Most organizations go to great lengths to carefully craft a mission statement, outline a vision, and develop a tagline to clarify their place in the world. But it’s important to remember that these elements aren’t meant to be stored away as archived material in your annual report. These core beliefs should be an everyday yardstick for all of your communications. As you work to react to changes in your community, crises, and fundraising ups and downs, it can be tempting to try anything to see what may stick. Something similar happens when there’s a marketing trend or a new channel to explore, like a new social network. When you feel this urge, it’s important to think about how you answer these four questions: 1. Who are you?2. What is your purpose?3. How do you accomplish your work?4. What are your values? Answering these four key questions will ultimately help you answer a fifth: are your actions and outreach consistent with your organization’s core identity? If not, it’s time to take a step back to ensure everyone in your organization knows and understands your brand—and how you bring it to life.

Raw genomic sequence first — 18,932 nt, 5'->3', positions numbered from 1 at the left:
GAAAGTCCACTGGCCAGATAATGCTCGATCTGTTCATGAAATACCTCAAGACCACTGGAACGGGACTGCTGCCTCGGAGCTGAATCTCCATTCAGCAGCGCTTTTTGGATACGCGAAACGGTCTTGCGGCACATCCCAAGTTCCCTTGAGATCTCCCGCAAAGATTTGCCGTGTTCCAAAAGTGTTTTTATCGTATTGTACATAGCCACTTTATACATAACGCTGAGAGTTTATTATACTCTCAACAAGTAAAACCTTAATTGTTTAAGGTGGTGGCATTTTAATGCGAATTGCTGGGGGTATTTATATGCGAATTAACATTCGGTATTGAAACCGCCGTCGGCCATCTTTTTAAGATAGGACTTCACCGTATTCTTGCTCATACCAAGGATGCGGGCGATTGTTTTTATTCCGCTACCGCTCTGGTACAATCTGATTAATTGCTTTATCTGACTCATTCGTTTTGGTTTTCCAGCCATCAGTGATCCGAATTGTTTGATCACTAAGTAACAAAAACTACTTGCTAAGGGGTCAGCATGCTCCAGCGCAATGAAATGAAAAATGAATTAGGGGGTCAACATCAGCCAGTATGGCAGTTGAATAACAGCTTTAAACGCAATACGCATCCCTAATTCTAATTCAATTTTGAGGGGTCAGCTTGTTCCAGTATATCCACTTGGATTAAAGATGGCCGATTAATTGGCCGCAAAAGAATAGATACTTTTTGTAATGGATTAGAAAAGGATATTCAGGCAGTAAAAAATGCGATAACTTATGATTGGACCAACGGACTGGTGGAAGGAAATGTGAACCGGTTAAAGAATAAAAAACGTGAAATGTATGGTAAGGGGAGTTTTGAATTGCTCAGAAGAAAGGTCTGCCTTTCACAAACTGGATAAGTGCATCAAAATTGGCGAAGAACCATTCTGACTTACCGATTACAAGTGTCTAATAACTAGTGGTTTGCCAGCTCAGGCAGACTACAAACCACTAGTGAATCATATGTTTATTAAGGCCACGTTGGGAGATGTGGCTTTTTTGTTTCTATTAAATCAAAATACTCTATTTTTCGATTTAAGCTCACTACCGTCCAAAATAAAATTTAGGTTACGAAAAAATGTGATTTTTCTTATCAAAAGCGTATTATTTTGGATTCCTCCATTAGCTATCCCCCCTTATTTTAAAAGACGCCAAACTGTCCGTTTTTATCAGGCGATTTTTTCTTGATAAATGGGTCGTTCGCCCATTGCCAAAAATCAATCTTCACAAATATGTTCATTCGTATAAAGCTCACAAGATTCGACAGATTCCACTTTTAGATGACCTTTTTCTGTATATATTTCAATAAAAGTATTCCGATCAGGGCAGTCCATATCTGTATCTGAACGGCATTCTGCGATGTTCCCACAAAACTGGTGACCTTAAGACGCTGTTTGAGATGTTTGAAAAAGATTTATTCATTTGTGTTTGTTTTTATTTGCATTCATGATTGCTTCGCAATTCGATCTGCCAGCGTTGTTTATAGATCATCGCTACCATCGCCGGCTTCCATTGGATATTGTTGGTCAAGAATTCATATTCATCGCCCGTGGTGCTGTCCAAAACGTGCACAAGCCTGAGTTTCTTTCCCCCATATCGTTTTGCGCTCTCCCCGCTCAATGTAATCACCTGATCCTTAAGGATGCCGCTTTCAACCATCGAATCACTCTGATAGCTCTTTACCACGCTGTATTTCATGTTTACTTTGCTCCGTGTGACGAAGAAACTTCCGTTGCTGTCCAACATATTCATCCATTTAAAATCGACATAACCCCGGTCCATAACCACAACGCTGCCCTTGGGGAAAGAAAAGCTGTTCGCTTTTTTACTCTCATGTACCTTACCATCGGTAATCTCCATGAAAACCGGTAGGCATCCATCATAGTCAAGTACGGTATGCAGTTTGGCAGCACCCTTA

- The Hoop Group: Where NASCAR meets pickup basketball